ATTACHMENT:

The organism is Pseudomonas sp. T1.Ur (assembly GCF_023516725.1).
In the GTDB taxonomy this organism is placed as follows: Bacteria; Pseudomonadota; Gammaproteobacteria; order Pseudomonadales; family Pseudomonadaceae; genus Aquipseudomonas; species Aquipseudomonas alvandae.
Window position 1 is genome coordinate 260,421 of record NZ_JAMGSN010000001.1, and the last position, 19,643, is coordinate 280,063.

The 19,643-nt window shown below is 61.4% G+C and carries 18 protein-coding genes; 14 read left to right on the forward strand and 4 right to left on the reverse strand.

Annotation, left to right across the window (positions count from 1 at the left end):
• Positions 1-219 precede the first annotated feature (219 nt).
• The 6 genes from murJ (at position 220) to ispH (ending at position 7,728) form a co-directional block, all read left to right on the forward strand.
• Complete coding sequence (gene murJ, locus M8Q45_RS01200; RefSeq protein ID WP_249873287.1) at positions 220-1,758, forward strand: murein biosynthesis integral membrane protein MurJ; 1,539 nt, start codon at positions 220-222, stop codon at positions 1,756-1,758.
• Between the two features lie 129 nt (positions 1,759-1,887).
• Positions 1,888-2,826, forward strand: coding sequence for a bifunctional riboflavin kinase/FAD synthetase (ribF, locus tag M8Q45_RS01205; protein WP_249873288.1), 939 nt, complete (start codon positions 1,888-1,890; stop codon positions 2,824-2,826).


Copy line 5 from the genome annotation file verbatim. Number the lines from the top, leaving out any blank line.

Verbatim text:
Annotation, left to right across the window (positions count from 1 at the left end):